Much of MegaMap centers on this idea, including its cornerstone ability to combine human “phenotype curation” with machine learning results to uncover new targets and in a high-dimensional screen.
These features that our scientists curate in MegaMap are powered by the state-of-the-art machine learning tech described above. But the real output of our work — the advancement of targets and drugs — comes from a combination of technology with human scientists’ conviction.
This humble combination is the key to discovering and developing therapies for aging.
Giving scientists superpowers in the battle against aging
The diseases of aging present a notoriously complex biological problem — they are driven by biology that develops slowly over time and is not (yet!) well understood.
This is also an enormous opportunity. Those working in this space deserve the very best tools. We’re here to put the world’s best technology in their hands, starting with MegaMap and its gadgets above.
If this excites you, we’d love to hear from you. And we’re hiring.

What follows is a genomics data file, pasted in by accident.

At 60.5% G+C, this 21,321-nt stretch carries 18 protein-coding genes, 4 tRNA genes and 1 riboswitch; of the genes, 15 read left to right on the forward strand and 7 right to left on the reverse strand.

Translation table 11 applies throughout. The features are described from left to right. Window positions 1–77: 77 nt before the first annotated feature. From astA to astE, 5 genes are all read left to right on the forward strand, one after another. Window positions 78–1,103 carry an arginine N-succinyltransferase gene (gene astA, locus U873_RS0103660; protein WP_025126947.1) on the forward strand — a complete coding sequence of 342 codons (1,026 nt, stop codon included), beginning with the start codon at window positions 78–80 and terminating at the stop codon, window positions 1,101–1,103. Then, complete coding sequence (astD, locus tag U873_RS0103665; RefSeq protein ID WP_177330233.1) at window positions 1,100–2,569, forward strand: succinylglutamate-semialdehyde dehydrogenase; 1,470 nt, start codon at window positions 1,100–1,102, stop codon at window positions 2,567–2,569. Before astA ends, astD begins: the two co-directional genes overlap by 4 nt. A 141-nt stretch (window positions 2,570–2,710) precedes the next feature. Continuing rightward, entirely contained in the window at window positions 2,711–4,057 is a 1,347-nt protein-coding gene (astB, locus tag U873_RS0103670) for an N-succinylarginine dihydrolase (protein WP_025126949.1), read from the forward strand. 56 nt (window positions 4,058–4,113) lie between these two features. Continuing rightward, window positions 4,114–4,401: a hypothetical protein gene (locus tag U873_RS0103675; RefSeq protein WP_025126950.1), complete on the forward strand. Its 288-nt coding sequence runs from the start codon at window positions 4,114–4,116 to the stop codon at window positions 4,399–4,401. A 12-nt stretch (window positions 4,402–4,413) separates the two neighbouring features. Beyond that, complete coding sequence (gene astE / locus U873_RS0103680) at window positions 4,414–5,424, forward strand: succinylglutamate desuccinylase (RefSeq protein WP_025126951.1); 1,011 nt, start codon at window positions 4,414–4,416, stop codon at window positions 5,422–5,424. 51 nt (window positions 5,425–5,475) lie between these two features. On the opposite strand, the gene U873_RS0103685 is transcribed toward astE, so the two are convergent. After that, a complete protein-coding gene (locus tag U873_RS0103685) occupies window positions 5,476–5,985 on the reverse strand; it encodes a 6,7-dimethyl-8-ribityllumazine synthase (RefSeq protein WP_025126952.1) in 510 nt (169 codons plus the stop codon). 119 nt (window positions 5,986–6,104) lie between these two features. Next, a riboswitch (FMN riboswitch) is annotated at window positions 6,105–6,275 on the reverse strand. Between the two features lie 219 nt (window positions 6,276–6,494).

- We use this system to study multiple cell types from many organs (and always primary samples), but our interest in immune aging has us focused on peripheral blood mononuclear cells (PBMCs), a heterogeneous immune cell population containing T cells, B cells, natural killer cells, monocytes, and more. ↩︎
- An embedding can be thought of as a ‘fingerprint’ of a given cell, a vector of numbers that capture an opaque latent representation of the cell’s phenotypic characteristics. ↩︎
For those not familiar: in high-content immunofluorescence imaging, every field of view contains from zero to hundreds of cells (depending on magnification, cell type, etc). And for every field of view, we capture up to six fluorescent channels, each of which is meant to light up a different slice of cell biology. Get a feel for these different channels by playing with the sliders below.
When we visualize this kind of data as humans, it’s common for Hoechst — which stains the cell’s nucleus — to be visualized in blue, while Phalloidin — which stains the cell’s actin cytoskeleton — could be represented in green. These choices are more conventions than anything, though, as any channel can be lit up in any color.